Subject: I have found a CD that I think you would enjoy
Walk Between the Raindrops
Genres: Country, Folk, Pop, Rock
The son of Pulitzer Prize-winning author Larry McMurtry and the musical brethren of Texas songwriter Townes Van Zandt (whose "Rex's Blues" is suitably covered here), James McMurtry spits out curt one-liners in a flat deadp... more »
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The son of Pulitzer Prize-winning author Larry McMurtry and the musical brethren of Texas songwriter Townes Van Zandt (whose "Rex's Blues" is suitably covered here), James McMurtry spits out curt one-liners in a flat deadpan that dissolves in uneasy silence. Produced by Lloyd Maines, who contributes Dobro, pedal steel, and mandolin, Walk Through the Raindrops is quieter in tone than McMurtry's major label releases. The rustic arrangements make the lyrics just that much more folksy. "Tired of Walking" and "Airline Agent" are as close to topical songwriting as he's come, while a verse like "Every little bit counts/Though it may not count for much /They could be long forgotten /By the time you add ?em up" is a fine example of the existentialist frontier McMurtry's so fond of probing. --Rob O'Connor
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Not bad -- but not among McMurty's best.
Brian D. Rubendall | Oakton, VA | 04/22/2000
(3 out of 5 stars)
"After the twin classics "Where'd You Hide the Body," and "It Had to Happen," (his two best albums), his fifth album is a bit of a letdown. In fact, the best song, "Rex's Blues," is a cover of a old Townes Van Zant tune. Songs like "I Only Want to Talk to You," and "Every Little Bit Counts," are good, but only hint at the lyrical power of which McMurtry is capable. If you are looking to introduce yourself to his music, start with the previous two albums I mentioned and hear this fine artist at his best."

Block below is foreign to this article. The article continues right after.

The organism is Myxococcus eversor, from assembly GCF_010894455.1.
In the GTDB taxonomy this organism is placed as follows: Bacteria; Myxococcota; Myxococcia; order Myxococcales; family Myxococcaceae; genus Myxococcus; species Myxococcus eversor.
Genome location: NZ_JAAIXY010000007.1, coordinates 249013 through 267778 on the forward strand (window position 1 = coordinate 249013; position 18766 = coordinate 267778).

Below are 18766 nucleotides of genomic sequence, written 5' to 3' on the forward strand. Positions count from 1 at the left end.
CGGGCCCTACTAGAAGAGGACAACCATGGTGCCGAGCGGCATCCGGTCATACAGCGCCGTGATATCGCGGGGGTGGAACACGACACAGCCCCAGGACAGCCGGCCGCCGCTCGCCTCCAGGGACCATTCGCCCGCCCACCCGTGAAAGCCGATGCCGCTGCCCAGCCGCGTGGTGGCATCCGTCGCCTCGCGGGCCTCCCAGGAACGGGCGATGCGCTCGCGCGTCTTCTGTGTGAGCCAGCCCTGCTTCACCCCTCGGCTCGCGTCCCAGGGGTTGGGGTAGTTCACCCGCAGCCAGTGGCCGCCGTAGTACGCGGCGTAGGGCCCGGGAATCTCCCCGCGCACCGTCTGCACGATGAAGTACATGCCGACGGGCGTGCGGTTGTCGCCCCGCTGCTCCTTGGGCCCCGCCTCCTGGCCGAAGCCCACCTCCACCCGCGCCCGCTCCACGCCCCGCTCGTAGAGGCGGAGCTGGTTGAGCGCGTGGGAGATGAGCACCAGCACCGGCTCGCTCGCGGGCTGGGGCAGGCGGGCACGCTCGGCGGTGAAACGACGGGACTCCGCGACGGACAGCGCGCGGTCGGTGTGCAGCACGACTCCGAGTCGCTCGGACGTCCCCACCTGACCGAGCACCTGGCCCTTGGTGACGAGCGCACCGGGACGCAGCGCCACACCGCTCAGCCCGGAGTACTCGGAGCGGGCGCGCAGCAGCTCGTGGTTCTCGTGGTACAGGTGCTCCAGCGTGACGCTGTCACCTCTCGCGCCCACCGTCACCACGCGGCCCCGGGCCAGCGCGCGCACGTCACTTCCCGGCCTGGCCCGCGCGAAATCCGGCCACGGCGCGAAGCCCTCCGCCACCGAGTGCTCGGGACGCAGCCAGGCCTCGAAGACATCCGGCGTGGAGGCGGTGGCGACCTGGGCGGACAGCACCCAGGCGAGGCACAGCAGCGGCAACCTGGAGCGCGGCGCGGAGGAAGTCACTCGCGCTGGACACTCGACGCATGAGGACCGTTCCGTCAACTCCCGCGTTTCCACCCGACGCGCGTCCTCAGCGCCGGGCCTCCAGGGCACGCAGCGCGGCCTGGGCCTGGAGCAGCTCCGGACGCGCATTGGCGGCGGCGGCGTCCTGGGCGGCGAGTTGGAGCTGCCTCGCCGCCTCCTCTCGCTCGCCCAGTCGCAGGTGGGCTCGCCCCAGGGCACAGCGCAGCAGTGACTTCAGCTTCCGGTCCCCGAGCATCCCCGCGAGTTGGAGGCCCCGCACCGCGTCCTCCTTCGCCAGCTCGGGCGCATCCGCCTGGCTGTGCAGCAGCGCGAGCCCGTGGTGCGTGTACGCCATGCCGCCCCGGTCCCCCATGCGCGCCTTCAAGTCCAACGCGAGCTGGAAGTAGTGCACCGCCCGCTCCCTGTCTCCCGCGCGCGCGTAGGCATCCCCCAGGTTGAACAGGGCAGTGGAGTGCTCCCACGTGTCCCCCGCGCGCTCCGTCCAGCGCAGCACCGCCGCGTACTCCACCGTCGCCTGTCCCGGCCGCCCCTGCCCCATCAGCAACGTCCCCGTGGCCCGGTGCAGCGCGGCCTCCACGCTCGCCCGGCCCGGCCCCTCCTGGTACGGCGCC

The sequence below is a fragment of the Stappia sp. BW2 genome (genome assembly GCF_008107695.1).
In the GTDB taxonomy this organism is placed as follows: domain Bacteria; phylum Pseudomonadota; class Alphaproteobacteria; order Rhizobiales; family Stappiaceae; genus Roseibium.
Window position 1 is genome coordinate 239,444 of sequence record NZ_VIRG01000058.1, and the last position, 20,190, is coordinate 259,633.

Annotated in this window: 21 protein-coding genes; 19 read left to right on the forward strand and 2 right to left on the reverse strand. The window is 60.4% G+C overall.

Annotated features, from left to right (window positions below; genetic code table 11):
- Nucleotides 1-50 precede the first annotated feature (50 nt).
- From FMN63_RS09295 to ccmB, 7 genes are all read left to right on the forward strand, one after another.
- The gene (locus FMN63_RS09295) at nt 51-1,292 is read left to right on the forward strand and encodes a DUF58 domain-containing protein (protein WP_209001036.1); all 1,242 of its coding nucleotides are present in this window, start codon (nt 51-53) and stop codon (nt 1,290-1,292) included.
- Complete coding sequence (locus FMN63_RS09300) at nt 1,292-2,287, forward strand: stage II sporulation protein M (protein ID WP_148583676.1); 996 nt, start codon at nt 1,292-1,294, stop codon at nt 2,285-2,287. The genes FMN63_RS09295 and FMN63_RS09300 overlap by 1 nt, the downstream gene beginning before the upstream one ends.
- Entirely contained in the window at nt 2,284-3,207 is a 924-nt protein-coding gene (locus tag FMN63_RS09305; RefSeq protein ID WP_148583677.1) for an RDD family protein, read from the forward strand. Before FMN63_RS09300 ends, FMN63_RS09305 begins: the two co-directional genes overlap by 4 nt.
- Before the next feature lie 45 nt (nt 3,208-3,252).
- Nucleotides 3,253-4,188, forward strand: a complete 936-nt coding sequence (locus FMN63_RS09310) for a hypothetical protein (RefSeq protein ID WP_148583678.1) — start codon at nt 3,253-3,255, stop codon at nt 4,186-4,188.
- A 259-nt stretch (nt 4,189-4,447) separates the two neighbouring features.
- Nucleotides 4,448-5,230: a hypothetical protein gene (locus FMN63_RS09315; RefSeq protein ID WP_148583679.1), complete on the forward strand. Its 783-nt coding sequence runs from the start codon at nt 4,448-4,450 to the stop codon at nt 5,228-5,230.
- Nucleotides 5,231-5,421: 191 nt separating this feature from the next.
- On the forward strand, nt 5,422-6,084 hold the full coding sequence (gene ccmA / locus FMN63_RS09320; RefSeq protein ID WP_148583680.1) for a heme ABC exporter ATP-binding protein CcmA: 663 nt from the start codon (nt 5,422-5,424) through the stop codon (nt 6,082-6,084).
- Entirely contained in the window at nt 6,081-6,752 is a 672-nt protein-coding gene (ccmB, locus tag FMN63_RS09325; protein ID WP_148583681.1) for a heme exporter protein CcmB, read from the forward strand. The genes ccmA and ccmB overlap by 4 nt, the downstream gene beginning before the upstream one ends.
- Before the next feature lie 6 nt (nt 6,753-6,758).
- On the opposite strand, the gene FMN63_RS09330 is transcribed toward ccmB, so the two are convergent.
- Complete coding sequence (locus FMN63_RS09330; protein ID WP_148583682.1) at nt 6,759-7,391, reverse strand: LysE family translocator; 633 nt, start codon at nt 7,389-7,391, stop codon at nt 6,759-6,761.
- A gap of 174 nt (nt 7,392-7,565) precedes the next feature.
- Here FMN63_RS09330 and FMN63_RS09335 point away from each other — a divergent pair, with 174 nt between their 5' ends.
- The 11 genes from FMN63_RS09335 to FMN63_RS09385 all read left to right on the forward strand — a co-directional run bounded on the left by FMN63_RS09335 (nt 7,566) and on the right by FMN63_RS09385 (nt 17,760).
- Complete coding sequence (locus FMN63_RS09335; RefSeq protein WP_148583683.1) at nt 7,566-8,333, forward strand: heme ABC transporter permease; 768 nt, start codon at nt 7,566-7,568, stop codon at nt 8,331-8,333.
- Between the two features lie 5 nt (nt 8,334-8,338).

Snapshots of Life
J. R. Smith | Merigold, MS USA | 05/31/2002
(5 out of 5 stars)
"This is one excellent album. McMurtry's lyrics show us a number of different takes on life, some funny, some sad. You will relate to some or all of them. If you've ever had a knock-down drag-out with a significant other, then the lines: "tire marks on the pavement where you spun out of the drive, hound dog in the corner looking glad to be alive" will certainly ring true. Social commentaries "Tired of Walking" and "Racing to the Red Light" also will hit a nerve with you. And, to me, "Soda & Salt" and "Airline Agent" are hilarious.So, McMurtry can write some lyrics. He backs them up with great music. I don't know bats about music, but like the Supreme Court I know it when I see it. Two things: 1. I painted the entire inside of my house to this CD and two others of his (Wasteland, Where'd you Hide the Body) - you really can put this one and the others on and just leave them on. 2. Friends of mine come over and I have this over the outdoor speakers. Next thing I know I'm having to order anywhere from one to all five of McMurtry's CD's for them. I'm doing it again tonight. That should tell you something. I don't know if we can get him to come play a town of 600 but it would be a big turnout."
McMurtry Does it AGAIN!!!!
J. R. Smith | 09/29/1998
(5 out of 5 stars)
"James McMurtry has slowly become my favorite artist these days. Each one of his CD's offer a unique but familiar quality that any fan of lyrically driven music will appreciate. This latest effort is no exception. Quite a departure from past albumns, McMurtry shows yet another aspect to his already ifluential lyrical arsenal with Walk Between the Raindrops. Finally, quality songwriting and musical integrity for my 20 something generation. See you when you come to town James!!!"